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programs are created by individual states. Some private school choice policies are relatively universal (allowing all children to participate), while others are targeted to assist low- and middle-income families, children who would otherwise attend failing public schools, or children with special learning needs. Most of these programs have rigorous accountability guidelines to ensure that schools meet standards for safety, fiscal soundness, and non-discrimination, while also requiring academic reporting for participating students. Private school choice programs can take several different forms, including: Opportunity scholarship programs, also called school voucher programs, which allow parents to use all or part of the tax funding set aside for their childrens education to send their children to private schools. Tax credit scholarship programs, which allow individuals or corporations to receive dollar-for-dollar tax credits for donating to qualifying nonprofit scholarship organizations that offer private school tuition assistance. Personal tax credits and deductions, which allow parents who send their children to private school to receive a state income tax credit, or a deduction, for private school tuition as well as books, supplies, computers, tutors or transportation. Virtual Schools and Online Learning Virtual schools are Internet-based academies that teach students entirely or primarily through a rigorous online curriculum. These schools can be state-operated, district-run public schools, public charter schools, magnet schools, or privately operated schools. In some cases, online learning is combined with traditional, in-classroom education, called blended learning. Publicly-operated virtual schools hold children to the same academic standards and requirements as traditional public schools. Homeschooling Homeschooling is the process of parents educating children in the home. This method of education is becoming increasingly popular in the United States, with many homeschooling families participating in local or regional homeschooling groups to augment in-home learning. All states permit homeschooling, and many states require standardized test scores, curriculum approval, and professional evaluation of students.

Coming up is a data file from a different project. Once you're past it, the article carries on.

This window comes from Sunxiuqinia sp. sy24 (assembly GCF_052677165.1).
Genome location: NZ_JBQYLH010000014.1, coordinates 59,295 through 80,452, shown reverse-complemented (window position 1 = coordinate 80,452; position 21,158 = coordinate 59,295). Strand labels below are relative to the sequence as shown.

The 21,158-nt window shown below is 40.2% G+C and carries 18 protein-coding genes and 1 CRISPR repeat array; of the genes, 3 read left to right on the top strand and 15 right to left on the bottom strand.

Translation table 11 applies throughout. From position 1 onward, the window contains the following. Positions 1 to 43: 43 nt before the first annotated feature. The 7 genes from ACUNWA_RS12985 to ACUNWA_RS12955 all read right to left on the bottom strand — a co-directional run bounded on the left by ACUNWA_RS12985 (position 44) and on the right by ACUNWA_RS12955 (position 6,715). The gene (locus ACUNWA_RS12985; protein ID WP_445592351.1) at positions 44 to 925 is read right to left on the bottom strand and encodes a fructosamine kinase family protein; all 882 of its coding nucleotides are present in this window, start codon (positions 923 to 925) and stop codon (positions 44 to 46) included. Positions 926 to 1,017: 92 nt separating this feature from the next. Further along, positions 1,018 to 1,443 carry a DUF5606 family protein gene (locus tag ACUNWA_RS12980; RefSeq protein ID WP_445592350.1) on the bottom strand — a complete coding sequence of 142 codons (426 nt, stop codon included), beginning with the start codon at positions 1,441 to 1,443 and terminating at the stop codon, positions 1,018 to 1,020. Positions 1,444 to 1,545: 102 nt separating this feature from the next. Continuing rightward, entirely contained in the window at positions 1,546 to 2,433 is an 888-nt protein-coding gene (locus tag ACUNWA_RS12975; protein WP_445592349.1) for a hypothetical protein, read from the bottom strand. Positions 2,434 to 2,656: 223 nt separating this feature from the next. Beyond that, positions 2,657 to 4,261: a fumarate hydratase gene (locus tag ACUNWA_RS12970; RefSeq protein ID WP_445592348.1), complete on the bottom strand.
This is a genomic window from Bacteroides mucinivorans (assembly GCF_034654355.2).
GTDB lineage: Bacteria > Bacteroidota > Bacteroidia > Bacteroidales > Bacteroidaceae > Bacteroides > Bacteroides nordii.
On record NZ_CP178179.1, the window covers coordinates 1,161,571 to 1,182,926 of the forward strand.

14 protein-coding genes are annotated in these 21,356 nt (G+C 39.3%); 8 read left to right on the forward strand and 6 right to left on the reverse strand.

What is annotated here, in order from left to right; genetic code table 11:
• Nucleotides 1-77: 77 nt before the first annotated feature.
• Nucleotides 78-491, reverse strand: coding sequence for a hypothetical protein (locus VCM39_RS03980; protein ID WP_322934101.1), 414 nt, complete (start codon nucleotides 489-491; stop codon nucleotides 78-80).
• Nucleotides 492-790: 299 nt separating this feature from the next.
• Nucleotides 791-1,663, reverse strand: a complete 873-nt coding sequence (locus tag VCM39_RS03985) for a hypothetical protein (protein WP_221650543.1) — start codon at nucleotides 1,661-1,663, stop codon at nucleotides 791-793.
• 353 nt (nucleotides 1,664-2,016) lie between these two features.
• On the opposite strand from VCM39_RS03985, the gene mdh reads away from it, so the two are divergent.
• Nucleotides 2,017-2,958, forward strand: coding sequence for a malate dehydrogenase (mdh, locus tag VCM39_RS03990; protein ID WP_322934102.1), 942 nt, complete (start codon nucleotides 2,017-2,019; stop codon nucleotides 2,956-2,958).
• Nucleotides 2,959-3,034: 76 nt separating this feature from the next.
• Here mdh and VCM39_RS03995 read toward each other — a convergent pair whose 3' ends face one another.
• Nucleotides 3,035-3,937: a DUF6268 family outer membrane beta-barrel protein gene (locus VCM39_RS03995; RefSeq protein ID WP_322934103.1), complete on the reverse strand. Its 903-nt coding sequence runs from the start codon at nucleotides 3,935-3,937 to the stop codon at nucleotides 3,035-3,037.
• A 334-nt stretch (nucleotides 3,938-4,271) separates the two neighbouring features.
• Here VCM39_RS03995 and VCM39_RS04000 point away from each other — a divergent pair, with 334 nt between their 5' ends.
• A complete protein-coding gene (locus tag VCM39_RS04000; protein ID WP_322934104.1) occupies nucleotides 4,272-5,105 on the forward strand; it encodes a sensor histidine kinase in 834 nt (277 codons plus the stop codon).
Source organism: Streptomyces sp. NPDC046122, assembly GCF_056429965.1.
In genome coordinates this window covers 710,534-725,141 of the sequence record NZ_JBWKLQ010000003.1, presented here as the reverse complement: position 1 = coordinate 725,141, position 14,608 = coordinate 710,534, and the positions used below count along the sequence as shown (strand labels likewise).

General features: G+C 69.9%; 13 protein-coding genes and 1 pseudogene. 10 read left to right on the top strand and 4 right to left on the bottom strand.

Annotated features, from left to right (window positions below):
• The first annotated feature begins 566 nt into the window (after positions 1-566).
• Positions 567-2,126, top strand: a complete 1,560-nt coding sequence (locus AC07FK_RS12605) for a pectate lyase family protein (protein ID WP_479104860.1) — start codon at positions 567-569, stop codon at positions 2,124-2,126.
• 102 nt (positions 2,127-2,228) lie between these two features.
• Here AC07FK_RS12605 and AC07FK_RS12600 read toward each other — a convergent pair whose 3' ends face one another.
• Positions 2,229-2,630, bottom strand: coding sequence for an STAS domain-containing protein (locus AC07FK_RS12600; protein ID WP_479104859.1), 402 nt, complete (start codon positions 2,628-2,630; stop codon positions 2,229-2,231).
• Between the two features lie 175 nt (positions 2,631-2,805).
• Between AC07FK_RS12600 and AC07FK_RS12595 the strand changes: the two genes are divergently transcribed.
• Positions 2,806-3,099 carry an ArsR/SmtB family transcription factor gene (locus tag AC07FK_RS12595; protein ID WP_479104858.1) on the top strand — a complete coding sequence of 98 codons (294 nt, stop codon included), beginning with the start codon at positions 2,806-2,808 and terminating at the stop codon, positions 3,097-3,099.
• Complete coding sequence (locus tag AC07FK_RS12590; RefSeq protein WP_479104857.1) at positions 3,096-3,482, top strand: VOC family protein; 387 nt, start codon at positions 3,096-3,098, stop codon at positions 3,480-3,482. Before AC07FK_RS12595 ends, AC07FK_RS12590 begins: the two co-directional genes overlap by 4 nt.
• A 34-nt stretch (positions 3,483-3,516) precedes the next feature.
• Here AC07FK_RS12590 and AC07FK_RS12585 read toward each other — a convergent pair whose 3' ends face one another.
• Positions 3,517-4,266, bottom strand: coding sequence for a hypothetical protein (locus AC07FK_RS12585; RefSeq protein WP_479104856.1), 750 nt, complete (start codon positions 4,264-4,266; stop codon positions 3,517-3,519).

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Available resources and templates


As part of our efforts to support event planners, the National School Choice Week website offers many resources and templates that you can download and use to learn more about school choice and make your event great. See what National School Choice Week can offer for event ideas, event promotion, and how to get media coverage. We continually work to add more, so check our website for updates.

Be sure to visit our website and check for resource updates!

You can shine the spotlight on effective education options for every child!

twitter.com/schoolchoicewk instagram.com/schoolchoiceweek facebook.com/schoolchoiceweek

877.367.0705 info@schoolchoiceweek.com www.schoolchoiceweek.com